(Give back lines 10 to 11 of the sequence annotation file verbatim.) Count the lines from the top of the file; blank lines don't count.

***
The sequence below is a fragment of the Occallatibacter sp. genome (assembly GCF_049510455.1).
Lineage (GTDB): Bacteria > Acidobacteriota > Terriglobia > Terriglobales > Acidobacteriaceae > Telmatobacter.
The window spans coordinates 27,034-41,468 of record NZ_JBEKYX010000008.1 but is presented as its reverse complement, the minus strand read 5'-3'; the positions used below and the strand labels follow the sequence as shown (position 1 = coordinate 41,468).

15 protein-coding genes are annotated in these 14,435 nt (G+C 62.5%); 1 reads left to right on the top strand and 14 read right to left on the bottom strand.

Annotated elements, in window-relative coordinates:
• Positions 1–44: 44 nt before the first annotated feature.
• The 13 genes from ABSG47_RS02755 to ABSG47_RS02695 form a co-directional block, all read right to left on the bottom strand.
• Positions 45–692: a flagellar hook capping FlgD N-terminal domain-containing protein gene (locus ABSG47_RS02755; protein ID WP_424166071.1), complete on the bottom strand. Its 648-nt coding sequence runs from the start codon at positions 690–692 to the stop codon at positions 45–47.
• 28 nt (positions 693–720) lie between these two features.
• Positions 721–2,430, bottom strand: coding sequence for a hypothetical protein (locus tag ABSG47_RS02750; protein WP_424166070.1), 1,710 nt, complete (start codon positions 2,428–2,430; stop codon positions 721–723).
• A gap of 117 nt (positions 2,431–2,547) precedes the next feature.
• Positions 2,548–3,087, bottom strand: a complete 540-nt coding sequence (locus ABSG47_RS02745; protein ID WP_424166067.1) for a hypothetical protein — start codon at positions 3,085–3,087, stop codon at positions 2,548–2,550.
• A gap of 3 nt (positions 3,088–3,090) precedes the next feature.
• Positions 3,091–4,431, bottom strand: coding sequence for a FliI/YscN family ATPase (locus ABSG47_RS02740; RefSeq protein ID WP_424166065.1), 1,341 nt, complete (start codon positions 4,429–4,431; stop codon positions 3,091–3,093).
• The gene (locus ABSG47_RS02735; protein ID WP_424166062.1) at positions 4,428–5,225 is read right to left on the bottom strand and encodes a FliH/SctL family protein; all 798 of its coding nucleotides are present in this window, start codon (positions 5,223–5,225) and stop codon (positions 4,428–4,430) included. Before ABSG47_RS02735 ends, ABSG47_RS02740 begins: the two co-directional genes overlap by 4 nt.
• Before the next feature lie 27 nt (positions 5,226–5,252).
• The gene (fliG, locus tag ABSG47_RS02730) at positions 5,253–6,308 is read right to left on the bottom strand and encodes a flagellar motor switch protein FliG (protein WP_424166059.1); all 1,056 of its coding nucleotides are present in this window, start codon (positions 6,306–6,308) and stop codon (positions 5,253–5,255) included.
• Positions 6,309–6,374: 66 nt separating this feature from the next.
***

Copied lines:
• Positions 721–2,430, bottom strand: coding sequence for a hypothetical protein (locus tag ABSG47_RS02750; protein WP_424166070.1), 1,710 nt, complete (start codon positions 2,428–2,430; stop codon positions 721–723).
• A gap of 117 nt (positions 2,431–2,547) precedes the next feature.